- 1/4 cup sugar
- 1/4 cup cornstarch
- 1/2 cup water (or milk, for a creamier haupia)
- to assemble:
- 1/4 cup uncooked sago or tapioca pearls (or about 1 cup cooked)
- 2 cups cubed mango, divided (about 2–3 mangoes)
- scant 3/4 cup unsweetened coconut milk, divided (or what’s left in a 13.5 ounce can)
- 1/2 to 3/4 cup mango juice, as needed to thin to desired consistency
- about 1 tbsp agave nectar or simple syrup, to taste (you can also use honey if not vegan)
- 1/2 cup peeled and separated pomelo sacs (or grapefruit)
- To make the haupia, combine coconut milk and sugar in a saucepan and bring to a simmer over medium-low heat. In a small bowl, whisk the cornstarch and water until smooth. Add the cornstarch slurry to the saucepan and continue to cook, whisking continuously, until the mixture thickens to a pudding-like texture. Remove from the heat and pour into a 8×4” loaf pan, or a pan of similar size. There is no need to grease the pan. Cover with plastic wrap and transfer to fridge to chill and set, about two to three hours.
- Meanwhile, prepare the tapioca. Bring a pot of water to boil, then add the tapioca pearls and simmer for about 10 minutes. Remove from heat and cover tightly. Let sit for an additional 10-20 minutes, until tapioca is translucent and fully cooked. Rinse tapioca to remove extra starch and drain. Set aside.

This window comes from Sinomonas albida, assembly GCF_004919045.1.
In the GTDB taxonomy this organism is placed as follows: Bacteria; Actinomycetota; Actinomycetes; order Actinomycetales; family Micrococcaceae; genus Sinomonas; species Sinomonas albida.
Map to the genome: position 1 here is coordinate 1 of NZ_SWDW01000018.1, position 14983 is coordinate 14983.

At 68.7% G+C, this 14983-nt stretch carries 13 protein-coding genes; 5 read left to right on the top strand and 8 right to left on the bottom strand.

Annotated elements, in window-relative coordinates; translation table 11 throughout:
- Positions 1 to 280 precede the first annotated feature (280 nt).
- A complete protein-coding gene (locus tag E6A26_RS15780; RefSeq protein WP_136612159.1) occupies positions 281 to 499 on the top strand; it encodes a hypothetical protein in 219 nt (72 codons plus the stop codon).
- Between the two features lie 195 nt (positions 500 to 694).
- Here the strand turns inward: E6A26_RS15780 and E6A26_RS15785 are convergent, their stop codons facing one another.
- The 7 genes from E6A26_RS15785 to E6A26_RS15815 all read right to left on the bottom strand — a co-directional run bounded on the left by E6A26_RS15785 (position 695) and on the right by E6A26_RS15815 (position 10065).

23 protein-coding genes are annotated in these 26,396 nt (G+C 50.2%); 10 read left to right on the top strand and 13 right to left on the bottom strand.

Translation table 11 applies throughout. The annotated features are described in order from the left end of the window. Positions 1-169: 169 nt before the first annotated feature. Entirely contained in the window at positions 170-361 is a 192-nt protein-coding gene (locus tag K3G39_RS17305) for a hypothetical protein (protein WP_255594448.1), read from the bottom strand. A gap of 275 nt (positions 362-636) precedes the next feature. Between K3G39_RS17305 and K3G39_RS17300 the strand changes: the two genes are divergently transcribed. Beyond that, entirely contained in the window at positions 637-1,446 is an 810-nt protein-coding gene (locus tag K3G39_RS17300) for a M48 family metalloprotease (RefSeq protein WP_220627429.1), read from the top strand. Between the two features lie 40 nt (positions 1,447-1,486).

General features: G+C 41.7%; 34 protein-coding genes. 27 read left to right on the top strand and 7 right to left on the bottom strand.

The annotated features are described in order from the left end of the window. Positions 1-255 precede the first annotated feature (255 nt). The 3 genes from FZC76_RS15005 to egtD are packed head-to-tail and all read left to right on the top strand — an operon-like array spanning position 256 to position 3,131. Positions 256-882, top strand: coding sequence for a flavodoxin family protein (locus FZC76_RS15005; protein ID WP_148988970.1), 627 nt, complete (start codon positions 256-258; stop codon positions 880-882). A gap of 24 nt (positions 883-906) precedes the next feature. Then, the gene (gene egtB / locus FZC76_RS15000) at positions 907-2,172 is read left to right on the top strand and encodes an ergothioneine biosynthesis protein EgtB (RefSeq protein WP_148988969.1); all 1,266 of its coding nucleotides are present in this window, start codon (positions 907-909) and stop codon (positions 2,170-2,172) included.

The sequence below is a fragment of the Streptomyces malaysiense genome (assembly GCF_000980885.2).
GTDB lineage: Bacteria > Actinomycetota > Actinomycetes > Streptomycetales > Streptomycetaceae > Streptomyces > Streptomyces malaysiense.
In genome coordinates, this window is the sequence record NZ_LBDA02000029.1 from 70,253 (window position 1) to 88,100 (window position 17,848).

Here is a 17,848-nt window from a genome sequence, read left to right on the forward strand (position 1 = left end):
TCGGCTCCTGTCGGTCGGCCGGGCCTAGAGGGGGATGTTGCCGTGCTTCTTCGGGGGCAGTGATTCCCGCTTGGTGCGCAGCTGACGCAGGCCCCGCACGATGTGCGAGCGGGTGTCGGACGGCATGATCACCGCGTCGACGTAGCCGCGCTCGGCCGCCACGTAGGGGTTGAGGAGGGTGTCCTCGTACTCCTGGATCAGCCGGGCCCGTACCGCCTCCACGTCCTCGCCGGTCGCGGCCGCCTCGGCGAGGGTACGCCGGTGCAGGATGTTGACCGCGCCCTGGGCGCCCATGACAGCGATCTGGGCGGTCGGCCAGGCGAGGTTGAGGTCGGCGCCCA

- Using a blender or food processor, purée 1 1/2 cup cubed mango and 1/2 cup coconut milk until smooth. Add the mango juice and stir until the purée reaches your desired consistency. Add the honey, agave nectar, or simple syrup, to taste. Finally, add the prepared tapioca and let the mixture chill in fridge until cold, and until haupia has set.
- To serve, slice haupia into cubes. Portion out tapioca mixture into individual bowls, then garnish with haupia cubes, remaining diced mango, pomelo, and a swirl of the remaining coconut milk. Enjoy cold.
On substitutions: I was pleasantly surprised to be able to snag a pomelo for this (and it was pink to boot, so pretty!) but grapefruit will work just fine in a pinch, as would regular oranges. As for the sago, tapioca is a fine and nearly indistinguishable substitute, and it’s what I used here — though, surprisingly, it was the hardest ingredient for me to find! If you have trouble too, check your grocery store’s section of Bob’s Red Mill products, which is where I ultimately found mine. Finally, many other recipes call for condensed milk or evaporated milk instead of or in addition to the coconut milk — I kept it simple here to be able to use an even can of coconut milk, but feel free to experiment!